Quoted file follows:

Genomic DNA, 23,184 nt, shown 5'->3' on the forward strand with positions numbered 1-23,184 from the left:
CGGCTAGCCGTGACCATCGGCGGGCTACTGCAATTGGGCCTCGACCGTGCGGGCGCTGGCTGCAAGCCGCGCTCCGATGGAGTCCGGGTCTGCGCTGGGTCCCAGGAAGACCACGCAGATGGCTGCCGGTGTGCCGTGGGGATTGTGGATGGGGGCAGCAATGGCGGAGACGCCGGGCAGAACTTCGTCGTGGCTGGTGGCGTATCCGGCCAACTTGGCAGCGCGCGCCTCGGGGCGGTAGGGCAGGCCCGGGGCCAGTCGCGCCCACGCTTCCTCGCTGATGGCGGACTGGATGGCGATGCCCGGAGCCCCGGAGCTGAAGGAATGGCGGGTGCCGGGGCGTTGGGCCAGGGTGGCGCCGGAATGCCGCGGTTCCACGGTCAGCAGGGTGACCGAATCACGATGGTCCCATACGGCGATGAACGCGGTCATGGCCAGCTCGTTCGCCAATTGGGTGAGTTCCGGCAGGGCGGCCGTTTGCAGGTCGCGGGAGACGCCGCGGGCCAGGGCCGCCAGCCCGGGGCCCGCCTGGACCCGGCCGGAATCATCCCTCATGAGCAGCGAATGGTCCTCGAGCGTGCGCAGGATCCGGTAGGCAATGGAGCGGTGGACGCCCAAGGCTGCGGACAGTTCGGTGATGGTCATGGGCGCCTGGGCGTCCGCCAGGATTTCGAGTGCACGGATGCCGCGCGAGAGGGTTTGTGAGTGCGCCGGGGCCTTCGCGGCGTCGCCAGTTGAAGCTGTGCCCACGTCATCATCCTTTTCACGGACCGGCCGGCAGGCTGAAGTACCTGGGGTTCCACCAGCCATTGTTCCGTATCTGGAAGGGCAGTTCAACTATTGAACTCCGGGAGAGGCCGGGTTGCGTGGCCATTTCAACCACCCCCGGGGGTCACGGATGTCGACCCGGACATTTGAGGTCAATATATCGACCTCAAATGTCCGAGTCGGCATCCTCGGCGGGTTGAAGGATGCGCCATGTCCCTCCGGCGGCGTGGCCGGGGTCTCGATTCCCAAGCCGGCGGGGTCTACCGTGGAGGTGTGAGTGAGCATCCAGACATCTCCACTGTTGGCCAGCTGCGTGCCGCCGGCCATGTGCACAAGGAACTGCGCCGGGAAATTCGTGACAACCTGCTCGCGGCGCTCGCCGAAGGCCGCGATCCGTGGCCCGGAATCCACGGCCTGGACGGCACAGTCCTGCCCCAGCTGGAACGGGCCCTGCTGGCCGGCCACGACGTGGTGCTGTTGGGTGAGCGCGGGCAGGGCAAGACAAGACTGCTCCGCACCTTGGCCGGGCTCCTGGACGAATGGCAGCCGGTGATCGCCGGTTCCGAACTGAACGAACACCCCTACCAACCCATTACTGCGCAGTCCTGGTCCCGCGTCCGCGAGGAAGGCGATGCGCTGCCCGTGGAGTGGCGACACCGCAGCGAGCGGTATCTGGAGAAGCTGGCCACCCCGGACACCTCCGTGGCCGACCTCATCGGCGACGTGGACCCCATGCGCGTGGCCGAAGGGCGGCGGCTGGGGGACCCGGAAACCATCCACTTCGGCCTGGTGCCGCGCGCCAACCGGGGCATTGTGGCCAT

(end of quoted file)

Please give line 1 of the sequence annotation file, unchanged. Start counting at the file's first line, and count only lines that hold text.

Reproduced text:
Genomic DNA, 23,184 nt, shown 5'->3' on the forward strand with positions numbered 1-23,184 from the left: